Upon this trial for a homicide there was evidence tending to show that the prisoner, a lad, was sitting in a "coca-cola plant," with the permission of the proprietors, which was divided midway by a partition with a communicating door, when the deceased, a fine specimen of physical manhood, and an employee, came in, commenced an altercation over a hitching rein, shoved the defendant from a box on which he was sitting and struck him twice; that defendant ran into the back room, returned for his hat, and again returned with a gun he had borrowed to shoot birds with, loaded with No. 6 shot, then cursed the deceased and shot and killed him. There was testimony that the defendant returned with the gun "in no time," and again, from one or two or three minutes, the witnesses not being definite in their statements. Held, evidence sufficient to be submitted to the jury upon the question of the offense of manslaughter.

5. Homicide — Submission — Manslaughter — Verdict — Appeal and Error.

Upon a trial for a homicide, the accused offered to submit to a verdict of murder in the second degree, which was refused, and thereafter evidence was developed which tended to reduce the grade of the offense to manslaughter. This phase of the case was not submitted by the judge to the jury, which rendered a verdict of guilty of murder in the first degree. Held, the error of the court was not cured by the verdict, and was reversible error.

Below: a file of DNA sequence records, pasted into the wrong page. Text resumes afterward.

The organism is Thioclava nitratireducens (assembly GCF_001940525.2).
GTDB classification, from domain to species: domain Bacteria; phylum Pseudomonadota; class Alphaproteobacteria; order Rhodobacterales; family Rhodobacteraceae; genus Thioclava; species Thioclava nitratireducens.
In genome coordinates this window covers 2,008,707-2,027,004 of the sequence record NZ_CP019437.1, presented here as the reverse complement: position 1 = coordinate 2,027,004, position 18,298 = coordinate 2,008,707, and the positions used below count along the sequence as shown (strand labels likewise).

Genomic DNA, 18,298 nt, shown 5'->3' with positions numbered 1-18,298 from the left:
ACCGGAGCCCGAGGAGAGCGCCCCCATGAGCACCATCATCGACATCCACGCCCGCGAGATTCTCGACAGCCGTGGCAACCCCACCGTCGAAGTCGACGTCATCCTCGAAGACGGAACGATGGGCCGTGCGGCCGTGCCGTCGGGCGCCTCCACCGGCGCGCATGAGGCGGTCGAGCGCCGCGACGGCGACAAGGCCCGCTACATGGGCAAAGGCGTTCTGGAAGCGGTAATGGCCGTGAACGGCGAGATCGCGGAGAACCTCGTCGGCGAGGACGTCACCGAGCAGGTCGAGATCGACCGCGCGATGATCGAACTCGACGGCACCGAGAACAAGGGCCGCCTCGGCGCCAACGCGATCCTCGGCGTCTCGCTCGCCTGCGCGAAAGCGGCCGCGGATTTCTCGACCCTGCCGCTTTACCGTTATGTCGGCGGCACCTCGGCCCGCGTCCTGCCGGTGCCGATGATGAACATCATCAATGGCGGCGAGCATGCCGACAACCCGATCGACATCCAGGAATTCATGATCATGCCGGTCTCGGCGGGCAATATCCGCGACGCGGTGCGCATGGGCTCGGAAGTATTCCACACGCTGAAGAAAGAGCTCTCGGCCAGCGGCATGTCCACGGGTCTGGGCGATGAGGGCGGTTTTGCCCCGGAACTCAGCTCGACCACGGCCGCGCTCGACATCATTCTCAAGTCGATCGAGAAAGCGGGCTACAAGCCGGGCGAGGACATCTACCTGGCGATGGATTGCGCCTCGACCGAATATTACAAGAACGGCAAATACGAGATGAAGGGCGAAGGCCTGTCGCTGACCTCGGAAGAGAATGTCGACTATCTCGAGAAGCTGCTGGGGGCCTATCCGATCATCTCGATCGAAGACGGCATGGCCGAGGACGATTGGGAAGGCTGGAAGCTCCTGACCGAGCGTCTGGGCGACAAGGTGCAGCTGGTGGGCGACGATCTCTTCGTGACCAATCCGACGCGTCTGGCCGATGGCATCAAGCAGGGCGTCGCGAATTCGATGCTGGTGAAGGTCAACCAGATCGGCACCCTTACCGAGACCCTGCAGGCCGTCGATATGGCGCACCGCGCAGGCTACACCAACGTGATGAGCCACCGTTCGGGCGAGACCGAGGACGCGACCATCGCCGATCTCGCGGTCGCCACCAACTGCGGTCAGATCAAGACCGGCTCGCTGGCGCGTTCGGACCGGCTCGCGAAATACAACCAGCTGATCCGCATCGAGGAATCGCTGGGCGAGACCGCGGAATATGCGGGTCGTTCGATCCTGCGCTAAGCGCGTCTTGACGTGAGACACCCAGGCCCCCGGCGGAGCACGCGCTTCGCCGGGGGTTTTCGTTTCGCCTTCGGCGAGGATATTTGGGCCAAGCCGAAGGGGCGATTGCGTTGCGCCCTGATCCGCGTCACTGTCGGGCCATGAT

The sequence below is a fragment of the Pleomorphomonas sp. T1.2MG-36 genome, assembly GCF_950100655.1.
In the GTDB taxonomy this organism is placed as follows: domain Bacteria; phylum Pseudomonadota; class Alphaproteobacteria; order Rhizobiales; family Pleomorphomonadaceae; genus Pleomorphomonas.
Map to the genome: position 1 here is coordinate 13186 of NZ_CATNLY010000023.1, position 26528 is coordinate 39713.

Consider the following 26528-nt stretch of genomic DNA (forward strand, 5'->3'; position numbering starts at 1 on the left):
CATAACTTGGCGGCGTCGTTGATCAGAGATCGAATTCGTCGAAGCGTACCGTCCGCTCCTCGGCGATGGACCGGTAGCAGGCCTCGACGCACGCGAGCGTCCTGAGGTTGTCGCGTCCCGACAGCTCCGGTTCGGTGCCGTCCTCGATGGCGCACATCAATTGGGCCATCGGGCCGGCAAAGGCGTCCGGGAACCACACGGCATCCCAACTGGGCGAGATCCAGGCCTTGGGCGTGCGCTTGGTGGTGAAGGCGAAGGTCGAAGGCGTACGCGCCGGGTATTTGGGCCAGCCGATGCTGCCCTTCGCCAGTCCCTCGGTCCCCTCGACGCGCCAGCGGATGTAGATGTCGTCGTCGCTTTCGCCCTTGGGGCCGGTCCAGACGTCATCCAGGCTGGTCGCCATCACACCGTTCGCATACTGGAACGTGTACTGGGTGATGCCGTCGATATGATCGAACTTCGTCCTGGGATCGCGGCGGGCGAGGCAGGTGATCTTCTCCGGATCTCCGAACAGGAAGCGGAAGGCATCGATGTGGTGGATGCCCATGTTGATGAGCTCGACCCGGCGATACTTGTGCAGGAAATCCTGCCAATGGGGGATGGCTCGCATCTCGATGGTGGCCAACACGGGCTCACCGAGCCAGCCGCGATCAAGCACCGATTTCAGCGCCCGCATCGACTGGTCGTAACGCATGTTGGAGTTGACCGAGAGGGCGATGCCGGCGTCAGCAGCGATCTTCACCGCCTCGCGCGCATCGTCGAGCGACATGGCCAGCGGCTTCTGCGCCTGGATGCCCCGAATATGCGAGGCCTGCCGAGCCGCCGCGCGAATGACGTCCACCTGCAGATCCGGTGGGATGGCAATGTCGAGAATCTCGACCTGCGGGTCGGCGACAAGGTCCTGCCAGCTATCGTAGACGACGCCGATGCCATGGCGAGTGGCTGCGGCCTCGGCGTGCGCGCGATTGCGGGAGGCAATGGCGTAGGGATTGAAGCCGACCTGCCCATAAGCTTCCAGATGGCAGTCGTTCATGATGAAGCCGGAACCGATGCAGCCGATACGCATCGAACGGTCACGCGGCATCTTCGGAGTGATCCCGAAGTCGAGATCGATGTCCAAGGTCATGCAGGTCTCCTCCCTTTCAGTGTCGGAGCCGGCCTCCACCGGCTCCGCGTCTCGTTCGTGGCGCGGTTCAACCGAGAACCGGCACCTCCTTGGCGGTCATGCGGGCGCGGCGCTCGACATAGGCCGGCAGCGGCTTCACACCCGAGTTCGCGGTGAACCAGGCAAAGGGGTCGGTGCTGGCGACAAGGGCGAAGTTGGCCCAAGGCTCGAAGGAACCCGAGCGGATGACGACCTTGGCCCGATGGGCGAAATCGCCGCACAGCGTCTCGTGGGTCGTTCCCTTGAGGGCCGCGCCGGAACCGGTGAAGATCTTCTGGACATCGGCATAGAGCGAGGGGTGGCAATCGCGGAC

(789) INDICTMENT for murder of Leon B. Hudson, deceased, tried before Daniels, J., and a jury, at November Term, 1915, of NEW HANOVER.

Attorney-General Bickett and Assistant Attorney-General Calvert for the State.

M. J. Bellamy and Burke H. Bridgers for defendant.

ALLEN, J., dissenting.

CLARK, C. J., concurring in the dissenting opinion.